image_1_β-Defensin 1 Is Prominent in the Liver and Induced During Cholestasis by Bilirubin and Bile Acids via Farnesoid X Receptor and Constitutive Androstane Receptor.tif

Background & aims

Knowledge about innate antimicrobial defense of the liver is limited. We investigated hepatic expression and regulation of antimicrobial peptides with focus on the human beta defensin-1 (hBD-1).


Radial diffusion assay was used to analyze antimicrobial activity of liver tissue. Different defensins including hBD-1 and its activator thioredoxin-1 (TXN) were analyzed in healthy and cholestatic liver samples by qPCR and immunostaining. Regulation of hBD-1 expression was studied in vitro and in vivo using bile duct-ligated mice. Regulation of hBD-1 via bilirubin and bile acids (BAs) was studied using siRNA.


We found strong antimicrobial activity of liver tissue against Escherichia coli. As a potential mediator of this antimicrobial activity we detected high expression of hBD-1 and TXN in hepatocytes, whereas other defensins were minimally expressed. Using a specific antibody for the reduced, antimicrobially active form of hBD-1 we found hBD-1 in co-localization with TXN within hepatocytes. hBD-1 was upregulated in cholestasis in a graded fashion. In cholestatic mice hepatic AMP expression (Defb-1 and Hamp) was enhanced. Bilirubin and BAs were able to induce hBD-1 in hepatic cell cultures in vitro. Treatment with siRNA and/or agonists demonstrated that the farnesoid X receptor (FXR) mediates basal expression of hBD-1, whereas both constitutive androstane receptor (CAR) and FXR seem to be responsible for the induction of hBD-1 by bilirubin.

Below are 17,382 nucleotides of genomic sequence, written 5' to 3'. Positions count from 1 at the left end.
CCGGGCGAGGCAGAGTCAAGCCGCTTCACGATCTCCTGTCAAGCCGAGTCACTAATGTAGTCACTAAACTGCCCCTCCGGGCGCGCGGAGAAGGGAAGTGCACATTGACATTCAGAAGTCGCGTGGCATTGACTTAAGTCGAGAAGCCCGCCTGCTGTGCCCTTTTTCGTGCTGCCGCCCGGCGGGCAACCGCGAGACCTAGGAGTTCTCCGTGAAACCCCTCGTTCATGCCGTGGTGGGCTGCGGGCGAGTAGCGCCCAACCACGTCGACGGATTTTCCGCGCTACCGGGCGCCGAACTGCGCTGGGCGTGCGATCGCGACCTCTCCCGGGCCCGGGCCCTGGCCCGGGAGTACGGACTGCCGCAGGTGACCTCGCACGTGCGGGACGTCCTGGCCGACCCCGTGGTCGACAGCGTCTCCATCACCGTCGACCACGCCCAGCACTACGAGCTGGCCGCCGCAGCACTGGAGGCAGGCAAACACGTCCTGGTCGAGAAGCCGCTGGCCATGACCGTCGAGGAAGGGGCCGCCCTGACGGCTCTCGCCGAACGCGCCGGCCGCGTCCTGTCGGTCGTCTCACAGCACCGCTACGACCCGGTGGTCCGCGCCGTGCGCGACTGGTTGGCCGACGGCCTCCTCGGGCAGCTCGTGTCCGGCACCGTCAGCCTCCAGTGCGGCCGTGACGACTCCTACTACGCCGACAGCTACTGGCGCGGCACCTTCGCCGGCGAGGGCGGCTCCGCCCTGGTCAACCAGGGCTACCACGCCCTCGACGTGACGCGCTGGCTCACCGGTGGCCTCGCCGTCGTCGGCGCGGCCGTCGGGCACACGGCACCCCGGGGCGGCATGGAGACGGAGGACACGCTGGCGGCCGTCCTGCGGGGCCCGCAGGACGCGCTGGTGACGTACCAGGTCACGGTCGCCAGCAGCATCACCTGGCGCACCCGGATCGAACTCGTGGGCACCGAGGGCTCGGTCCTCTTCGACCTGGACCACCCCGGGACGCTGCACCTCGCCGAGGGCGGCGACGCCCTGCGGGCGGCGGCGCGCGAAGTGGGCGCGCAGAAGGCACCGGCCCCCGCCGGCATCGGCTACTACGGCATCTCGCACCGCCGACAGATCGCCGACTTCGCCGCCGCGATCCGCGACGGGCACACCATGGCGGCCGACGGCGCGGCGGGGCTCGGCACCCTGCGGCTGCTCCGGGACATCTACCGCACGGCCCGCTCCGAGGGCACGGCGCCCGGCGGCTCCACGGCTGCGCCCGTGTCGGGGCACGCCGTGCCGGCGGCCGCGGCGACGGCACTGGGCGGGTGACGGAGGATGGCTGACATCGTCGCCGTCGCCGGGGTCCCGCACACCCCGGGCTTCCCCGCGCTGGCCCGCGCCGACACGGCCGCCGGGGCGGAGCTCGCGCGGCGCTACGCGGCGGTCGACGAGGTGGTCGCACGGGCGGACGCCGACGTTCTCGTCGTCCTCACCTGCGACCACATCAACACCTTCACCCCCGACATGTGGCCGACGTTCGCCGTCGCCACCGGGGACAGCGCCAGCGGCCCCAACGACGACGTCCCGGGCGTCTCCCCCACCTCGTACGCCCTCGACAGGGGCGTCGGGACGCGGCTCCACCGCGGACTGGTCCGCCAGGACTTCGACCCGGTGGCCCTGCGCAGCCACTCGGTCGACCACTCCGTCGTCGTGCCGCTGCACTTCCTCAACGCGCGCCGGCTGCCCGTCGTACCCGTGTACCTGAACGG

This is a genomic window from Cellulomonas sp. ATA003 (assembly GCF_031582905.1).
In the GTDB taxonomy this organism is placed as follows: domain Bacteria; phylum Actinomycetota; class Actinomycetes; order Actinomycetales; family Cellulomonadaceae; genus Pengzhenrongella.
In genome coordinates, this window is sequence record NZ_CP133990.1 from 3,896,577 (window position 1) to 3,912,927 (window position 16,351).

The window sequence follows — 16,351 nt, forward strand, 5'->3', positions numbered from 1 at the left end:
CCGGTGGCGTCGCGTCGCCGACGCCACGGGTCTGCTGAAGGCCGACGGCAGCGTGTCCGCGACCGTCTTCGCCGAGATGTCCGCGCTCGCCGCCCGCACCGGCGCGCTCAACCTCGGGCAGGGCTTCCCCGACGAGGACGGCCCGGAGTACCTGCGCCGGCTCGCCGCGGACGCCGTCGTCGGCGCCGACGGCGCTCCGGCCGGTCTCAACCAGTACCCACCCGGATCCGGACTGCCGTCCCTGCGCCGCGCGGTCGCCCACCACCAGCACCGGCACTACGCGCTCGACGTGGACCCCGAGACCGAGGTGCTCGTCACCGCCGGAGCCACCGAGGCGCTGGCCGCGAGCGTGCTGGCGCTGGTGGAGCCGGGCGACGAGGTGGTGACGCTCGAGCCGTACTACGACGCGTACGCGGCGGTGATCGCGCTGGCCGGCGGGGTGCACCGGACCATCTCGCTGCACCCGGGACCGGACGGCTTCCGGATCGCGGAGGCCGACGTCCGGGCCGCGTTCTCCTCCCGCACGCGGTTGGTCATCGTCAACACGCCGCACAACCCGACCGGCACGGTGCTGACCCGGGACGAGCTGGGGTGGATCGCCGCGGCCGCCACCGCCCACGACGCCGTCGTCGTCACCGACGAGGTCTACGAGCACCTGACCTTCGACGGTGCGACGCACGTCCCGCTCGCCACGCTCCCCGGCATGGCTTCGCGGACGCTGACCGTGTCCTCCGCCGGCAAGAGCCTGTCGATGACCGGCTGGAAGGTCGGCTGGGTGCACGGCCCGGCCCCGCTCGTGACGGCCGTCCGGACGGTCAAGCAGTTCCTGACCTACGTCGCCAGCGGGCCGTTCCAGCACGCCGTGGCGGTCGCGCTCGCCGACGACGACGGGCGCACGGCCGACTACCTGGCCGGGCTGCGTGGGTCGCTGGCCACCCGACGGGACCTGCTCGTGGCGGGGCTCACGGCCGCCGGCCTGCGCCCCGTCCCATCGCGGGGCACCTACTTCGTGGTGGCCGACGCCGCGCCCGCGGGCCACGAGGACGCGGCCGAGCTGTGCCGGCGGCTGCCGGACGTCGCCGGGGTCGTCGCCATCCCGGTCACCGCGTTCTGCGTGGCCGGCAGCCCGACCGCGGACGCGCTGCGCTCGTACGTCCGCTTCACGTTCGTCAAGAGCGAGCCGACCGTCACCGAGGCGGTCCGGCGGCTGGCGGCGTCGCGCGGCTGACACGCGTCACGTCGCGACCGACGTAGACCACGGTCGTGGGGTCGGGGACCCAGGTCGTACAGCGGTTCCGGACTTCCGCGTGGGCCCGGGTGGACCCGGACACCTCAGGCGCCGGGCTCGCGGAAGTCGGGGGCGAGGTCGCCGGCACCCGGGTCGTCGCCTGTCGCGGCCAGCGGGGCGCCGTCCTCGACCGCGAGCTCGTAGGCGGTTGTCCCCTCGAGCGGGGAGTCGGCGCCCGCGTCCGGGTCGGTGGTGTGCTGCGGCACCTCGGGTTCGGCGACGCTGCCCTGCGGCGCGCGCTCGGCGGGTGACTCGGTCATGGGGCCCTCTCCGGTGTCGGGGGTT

hBD-1 is prominently expressed in hepatocytes. It is induced during cholestasis through bilirubin and BAs, mediated by CAR and especially FXR. Reduction by TXN activates hBD-1 to a potential key player in innate antimicrobial defense of the liver.